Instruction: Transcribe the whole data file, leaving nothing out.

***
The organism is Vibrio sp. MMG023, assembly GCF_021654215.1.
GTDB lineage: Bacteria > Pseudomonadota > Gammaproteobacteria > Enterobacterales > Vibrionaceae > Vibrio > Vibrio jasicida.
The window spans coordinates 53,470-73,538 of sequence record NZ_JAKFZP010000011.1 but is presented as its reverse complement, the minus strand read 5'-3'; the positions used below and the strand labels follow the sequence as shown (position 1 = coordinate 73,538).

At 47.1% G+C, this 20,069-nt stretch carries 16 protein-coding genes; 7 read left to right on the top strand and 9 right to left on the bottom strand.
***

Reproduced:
The organism is Vibrio sp. MMG023, assembly GCF_021654215.1.
GTDB lineage: Bacteria > Pseudomonadota > Gammaproteobacteria > Enterobacterales > Vibrionaceae > Vibrio > Vibrio jasicida.
The window spans coordinates 53,470-73,538 of sequence record NZ_JAKFZP010000011.1 but is presented as its reverse complement, the minus strand read 5'-3'; the positions used below and the strand labels follow the sequence as shown (position 1 = coordinate 73,538).

At 47.1% G+C, this 20,069-nt stretch carries 16 protein-coding genes; 7 read left to right on the top strand and 9 right to left on the bottom strand.